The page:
Saturday, November 9, 2013


New Look 6145, View B




It seems like every time I promise "no more fabric," the evil geniuses fine folks at Fabric.com send me a sale email with irresistible items like my argyle cord and this border print sweater knit ($5/yd - Come On!!) You wouldn't know, because I haven't gotten around to actually sewing any of it yet, but I have a weakness for border prints. Keep an eye out around Easter for at least one of these to make it out of the stash.

So instead of starting on my intended project (another Rockstar Jacket), I took a few days to tackle my knit.

I chose a simple shift to showcase the design on the fabric. New Look 6145 stated that it was suitable for knits, although gave no suggestions as to how to proceed any differently with a knit. I do not have much experience at all with knits, but it seemed at least a few changes would be required. I made a few "educated" guesses and got to cutting.

The cutting took forever, as the design was not symmetrical and hard to line up. Plus the material was stretchy and slippy so that added an extra challenge. Once I finally got the material laid out, here are the pattern changes I made:




Pattern changes:

I increased the length of the hem, just a personal preference. I ended up not needing the extra length. This material was rather weighty and, combined with the stretch, this led to some sagging.. What I didn't take into account was that when I cut off all that extra fabric after hemming, the dress would then creep back up a little. This was not a huge problem, as I had hemmed the dress at the knee, but good to remember for the future. This did also help with the placement of the design. I felt the brown design started too low on my torso during early fittings even after careful pattern layout, but once the extra weight was removed, it sprang back closer to the desired location.  Again, good to remember for next knit project...  This pulling did also require an additional 5/8" adjustment at the shoulders to move the armholes, neck and darts back to the correct position. This was fine even after removing the excess weight.

I added extra allowance at the neck to allow room for a narrow hem since I had decided not to use a facing. I am not sure if this is how it should be done, but having never seen a sweater knit with a facing, I decided to leave it out. This ended up working out just fine.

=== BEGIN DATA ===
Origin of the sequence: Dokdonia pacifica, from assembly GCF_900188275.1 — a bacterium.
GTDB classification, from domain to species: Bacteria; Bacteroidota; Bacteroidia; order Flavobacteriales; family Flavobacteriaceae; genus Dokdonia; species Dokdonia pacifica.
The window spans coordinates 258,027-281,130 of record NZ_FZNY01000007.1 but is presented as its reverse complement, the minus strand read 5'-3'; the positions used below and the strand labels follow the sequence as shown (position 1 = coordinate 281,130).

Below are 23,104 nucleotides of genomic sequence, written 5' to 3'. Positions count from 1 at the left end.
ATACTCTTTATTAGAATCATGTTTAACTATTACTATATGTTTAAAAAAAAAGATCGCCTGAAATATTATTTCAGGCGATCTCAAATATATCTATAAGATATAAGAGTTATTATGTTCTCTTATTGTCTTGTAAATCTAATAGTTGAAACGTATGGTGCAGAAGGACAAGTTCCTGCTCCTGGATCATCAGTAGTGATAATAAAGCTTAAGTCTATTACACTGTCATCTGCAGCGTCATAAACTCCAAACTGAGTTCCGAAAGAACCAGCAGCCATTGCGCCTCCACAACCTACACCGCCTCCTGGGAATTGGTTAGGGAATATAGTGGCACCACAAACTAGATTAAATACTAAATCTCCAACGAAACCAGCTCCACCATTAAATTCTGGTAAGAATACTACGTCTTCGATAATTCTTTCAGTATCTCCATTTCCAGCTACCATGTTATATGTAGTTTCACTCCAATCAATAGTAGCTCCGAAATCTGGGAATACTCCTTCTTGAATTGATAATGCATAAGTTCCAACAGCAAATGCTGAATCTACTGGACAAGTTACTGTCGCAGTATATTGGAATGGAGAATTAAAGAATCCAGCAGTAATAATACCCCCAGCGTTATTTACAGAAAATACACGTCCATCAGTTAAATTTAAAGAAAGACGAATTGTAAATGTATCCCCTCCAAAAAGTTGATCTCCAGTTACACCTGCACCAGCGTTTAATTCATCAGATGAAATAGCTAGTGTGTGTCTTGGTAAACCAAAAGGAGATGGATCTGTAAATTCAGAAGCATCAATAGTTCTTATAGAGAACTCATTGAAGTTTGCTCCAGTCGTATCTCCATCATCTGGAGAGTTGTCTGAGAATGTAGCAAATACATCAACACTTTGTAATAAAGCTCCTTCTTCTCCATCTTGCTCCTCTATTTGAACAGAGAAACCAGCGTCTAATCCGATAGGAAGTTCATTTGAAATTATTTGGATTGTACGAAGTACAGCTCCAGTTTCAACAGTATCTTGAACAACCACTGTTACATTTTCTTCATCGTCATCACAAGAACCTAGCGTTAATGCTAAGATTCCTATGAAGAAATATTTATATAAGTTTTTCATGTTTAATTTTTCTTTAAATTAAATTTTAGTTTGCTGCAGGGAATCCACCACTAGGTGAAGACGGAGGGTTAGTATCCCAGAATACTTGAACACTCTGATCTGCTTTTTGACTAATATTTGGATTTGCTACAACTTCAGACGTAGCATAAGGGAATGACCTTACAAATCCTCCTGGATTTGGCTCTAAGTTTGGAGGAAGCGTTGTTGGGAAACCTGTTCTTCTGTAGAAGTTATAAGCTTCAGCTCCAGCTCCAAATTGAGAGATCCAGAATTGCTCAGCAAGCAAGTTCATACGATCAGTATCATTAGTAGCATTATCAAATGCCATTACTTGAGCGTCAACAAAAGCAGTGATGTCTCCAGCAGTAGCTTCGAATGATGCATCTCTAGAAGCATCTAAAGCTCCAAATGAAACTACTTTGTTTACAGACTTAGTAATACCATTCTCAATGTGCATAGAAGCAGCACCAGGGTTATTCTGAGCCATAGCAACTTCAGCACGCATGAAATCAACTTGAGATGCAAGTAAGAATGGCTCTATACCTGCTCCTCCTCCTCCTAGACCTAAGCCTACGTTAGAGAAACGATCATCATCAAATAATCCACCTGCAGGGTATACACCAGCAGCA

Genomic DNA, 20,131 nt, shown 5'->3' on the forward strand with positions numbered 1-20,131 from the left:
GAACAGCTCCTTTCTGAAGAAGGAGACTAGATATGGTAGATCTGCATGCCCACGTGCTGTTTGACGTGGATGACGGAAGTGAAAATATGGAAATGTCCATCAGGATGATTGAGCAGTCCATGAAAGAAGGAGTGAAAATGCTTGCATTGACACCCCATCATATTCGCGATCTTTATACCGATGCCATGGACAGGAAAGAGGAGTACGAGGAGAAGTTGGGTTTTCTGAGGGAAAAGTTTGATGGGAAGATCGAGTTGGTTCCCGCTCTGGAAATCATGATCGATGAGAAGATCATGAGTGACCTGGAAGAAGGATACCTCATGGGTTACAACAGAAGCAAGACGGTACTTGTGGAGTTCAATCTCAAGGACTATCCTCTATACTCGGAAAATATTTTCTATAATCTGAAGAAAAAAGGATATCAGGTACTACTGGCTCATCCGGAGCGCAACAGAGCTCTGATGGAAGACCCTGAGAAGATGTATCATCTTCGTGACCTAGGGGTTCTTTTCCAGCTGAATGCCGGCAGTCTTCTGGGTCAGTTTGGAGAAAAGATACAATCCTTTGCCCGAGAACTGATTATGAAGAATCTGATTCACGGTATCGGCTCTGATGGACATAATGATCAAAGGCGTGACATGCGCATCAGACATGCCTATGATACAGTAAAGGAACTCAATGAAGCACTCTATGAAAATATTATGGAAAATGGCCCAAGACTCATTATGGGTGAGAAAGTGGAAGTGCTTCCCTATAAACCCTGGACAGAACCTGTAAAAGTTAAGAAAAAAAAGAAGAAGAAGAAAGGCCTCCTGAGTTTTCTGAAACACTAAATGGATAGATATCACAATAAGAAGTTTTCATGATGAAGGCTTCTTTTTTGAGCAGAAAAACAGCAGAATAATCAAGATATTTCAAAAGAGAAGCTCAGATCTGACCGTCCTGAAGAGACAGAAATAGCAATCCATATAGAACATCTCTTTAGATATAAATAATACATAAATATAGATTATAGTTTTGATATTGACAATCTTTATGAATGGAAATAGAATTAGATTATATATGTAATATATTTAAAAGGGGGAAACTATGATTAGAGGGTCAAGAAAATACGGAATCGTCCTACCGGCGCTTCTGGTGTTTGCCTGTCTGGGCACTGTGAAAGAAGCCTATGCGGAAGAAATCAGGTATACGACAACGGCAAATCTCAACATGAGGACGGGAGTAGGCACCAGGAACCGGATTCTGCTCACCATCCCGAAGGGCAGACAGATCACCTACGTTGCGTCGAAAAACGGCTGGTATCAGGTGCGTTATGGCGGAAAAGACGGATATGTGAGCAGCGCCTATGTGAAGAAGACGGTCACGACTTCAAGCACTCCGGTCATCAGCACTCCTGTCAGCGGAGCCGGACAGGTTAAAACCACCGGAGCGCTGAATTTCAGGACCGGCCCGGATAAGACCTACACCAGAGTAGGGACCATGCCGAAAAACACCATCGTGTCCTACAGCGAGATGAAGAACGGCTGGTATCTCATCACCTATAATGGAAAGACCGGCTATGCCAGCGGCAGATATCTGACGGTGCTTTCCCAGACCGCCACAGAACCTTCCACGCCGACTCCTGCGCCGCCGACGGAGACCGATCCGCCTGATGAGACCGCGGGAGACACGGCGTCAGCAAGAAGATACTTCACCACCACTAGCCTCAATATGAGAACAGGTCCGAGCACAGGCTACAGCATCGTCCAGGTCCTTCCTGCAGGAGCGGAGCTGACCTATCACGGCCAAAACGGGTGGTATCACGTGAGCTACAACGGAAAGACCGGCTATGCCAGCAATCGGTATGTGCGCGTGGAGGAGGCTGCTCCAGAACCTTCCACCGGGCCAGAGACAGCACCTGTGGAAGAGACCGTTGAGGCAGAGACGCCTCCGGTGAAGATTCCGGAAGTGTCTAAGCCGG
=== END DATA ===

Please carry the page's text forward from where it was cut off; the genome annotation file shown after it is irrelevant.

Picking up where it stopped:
I added a little extra at allowance at the waist and hip just in case the fit was snug. This turned out to be unnecessary as there was plenty of stretch in the material.   I ended up removing the extra material at the allowances, deepening my side seam by 5/8" under the arms and tapering to the waist and enlarging the back darts by a total of 1" at my first fitting.  I also removed an extra 1" at the top of the shoulder/sleeve, tapering to an extra 1/2" at the bottom of the armhole to correct some bunching and pull the shoulder seams up to the correct location.



Dress after fitting and marking


Changes to shoulder seams

Also, since the fabric had a 50% stretch, I decided to omit the zipper, center back seam and back vent that was called for in the woven pattern. I simply cut the back on the fold. (I did allow the pattern to hang over the fold by 5/8" since I would not need that seam allowance at center back). This worked out great.

Dress Front before fitting

Dress Side before fitting

Dress Front after fitting


Dress Side after fitting


Overall, I am pretty pleased with the dress. Construction (including complete basting of the bodice for fitting and marking and the tedious removal of all those seams) only took 2 days worth of naptimes and a couple of hours both nights. This may be record time for a sewing project at this house. The dress is also the most comfortable that I have made. I may do some research before another knit project as I'm not entirely thrilled with my seam allowances. They don't lie down nicely in some places, adding some unneeded bulk at the hip and occasionally bunching under the shoulder. Also, despite knowing I needed to use stabilizer when top stitching the bottom hem, I skipped it and ended up with the dreaded "wavy seam syndrome".  (More on WSS)  As much as the wavy hem bothers me, I have decided (at least for now) not to go to the trouble of ripping out all those tiny stretch stitches...  However, if I ever decide to take this on, I now have the perfect shirt:



3 comments:

Bookerson said...

You are my rockstar! I have so many unfinished projects. Now, if eva cain would just nap more!
erin

Sew, Jean Margaret said...

Love this dress. You did a wonderful job on the fit. This was an ideal pattern to showcase your lovely border print.

manda said...

Hi Jean. Thank you so much for your kind words. I have just visited your page and you make the most beautiful clothes! Thanks for sharing!